Emergence: The Connected Lives of Ants, Brains, Cities, and Software

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Simon and Schuster, Sep 10, 2002 - Computers - 288 pages
19 Reviews
In the tradition of Being Digital and The Tipping Point, Steven Johnson, acclaimed as a "cultural critic with a poet's heart" (The Village Voice), takes readers on an eye-opening journey through emergence theory and its applications.

A NEW YORK TIMES NOTABLE BOOK
A VOICE LITERARY SUPPLEMENT TOP 25 FAVORITE BOOKS OF THE YEAR
AN ESQUIRE MAGAZINE BEST BOOK OF THE YEAR

Explaining why the whole is sometimes smarter than the sum of its parts, Johnson presents surprising examples of feedback, self-organization, and adaptive learning. How does a lively neighborhood evolve out of a disconnected group of shopkeepers, bartenders, and real estate developers? How does a media event take on a life of its own? How will new software programs create an intelligent World Wide Web?

In the coming years, the power of self-organization -- coupled with the connective technology of the Internet -- will usher in a revolution every bit as significant as the introduction of electricity. Provocative and engaging, Emergence puts you on the front lines of this exciting upheaval in science and thought.
 

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LibraryThing Review

User Review  - MyopicBookworm - LibraryThing

I have to say that I found this book less interesting than I had hoped. Coming to it with a biologist's interest in the emergence of complexity from simple systems, I found its detailed discussion of ... Read full review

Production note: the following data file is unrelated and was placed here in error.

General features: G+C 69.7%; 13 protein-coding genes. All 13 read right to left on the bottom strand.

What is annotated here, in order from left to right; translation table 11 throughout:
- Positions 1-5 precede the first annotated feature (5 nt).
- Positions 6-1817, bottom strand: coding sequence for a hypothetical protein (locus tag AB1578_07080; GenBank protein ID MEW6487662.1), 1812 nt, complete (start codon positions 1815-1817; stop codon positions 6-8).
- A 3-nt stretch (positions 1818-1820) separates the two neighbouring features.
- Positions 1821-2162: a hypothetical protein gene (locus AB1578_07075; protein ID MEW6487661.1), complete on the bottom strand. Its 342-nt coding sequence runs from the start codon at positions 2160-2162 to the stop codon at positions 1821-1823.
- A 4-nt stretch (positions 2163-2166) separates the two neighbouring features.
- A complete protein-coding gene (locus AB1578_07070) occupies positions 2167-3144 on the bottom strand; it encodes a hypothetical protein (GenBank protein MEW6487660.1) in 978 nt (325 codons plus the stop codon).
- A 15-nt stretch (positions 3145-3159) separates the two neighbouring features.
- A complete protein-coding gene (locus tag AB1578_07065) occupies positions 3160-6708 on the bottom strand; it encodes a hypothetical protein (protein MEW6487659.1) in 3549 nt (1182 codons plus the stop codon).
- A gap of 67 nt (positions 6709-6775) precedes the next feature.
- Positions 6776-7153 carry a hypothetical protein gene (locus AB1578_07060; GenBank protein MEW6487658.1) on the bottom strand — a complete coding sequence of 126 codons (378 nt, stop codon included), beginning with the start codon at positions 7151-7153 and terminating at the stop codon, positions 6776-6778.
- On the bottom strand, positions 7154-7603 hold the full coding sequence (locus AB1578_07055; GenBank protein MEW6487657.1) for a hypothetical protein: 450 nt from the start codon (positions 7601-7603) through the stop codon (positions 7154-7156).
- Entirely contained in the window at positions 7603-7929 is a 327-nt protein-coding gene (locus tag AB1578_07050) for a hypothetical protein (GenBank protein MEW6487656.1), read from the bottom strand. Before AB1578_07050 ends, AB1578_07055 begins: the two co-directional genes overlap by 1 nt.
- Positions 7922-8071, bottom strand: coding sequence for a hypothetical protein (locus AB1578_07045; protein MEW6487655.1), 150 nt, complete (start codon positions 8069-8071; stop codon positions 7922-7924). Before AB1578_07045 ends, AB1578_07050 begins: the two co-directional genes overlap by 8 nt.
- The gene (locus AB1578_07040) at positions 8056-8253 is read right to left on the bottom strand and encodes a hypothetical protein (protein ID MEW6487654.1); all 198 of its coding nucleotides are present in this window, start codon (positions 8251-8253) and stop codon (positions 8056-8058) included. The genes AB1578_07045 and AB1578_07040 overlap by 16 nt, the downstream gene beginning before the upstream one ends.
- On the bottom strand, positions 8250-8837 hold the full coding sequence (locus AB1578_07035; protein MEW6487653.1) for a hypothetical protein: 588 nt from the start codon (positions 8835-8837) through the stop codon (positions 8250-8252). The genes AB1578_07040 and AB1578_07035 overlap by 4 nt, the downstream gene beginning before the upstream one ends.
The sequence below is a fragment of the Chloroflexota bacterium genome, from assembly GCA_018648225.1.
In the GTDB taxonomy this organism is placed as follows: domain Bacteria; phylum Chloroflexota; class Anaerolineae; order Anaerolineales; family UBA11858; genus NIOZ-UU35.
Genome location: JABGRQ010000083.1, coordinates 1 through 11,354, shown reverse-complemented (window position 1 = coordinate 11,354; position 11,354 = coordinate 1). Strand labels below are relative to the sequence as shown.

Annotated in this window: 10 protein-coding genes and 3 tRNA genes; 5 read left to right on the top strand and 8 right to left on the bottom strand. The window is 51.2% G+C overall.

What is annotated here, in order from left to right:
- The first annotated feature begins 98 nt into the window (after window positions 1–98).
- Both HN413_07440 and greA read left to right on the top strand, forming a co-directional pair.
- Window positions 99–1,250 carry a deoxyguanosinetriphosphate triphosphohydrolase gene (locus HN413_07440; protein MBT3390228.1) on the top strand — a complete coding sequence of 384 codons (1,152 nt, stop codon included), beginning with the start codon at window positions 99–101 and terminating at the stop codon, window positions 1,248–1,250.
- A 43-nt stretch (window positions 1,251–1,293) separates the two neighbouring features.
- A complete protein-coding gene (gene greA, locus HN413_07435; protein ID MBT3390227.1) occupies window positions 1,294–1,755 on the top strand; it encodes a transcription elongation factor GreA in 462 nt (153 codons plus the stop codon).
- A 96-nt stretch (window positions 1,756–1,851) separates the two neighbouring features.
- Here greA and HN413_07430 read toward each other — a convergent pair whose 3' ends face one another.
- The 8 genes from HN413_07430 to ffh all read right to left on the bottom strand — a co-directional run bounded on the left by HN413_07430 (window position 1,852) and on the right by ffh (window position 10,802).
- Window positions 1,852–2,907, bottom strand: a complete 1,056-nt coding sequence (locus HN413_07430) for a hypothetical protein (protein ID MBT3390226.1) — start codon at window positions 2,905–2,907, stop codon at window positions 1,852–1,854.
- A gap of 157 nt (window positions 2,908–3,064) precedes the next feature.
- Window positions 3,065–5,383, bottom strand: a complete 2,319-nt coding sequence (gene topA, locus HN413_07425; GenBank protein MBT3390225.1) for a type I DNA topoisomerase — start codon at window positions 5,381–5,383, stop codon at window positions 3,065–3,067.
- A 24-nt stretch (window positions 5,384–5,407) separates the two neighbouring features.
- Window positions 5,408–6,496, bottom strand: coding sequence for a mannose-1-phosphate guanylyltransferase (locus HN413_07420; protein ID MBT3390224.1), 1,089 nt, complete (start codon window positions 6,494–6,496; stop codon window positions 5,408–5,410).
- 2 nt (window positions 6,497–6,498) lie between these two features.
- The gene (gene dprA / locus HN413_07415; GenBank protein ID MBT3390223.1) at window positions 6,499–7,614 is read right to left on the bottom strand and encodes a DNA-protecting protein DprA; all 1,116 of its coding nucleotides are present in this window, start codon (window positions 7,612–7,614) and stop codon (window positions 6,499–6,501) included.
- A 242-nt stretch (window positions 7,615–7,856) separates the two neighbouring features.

Review: Emergence: The Connected Lives of Ants, Brains, Cities and Software

User Review  - Jim - Goodreads

I gave this book to my lab members shortly after it came out. A fascinating synthesis of ideas and examples that lead to a very powerful conclusion: highly complex phenomena can emerge from simple ... Read full review

Contents

Here Comes Everybody
11
P A R T O N
29
PA R T T W
73
P A R T T N R E
195
Notes
235
Bibliography
265
Acknowledgments
275
Copyright

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About the author (2002)

Steven Johnson cofounded Feed, the Internet's acclaimed voice on technology, science, and culture. He is the author of Interface Culture and holds a B.A. in semiotics from Brown University and an M.A. in English from Columbia. He lives in New York City.

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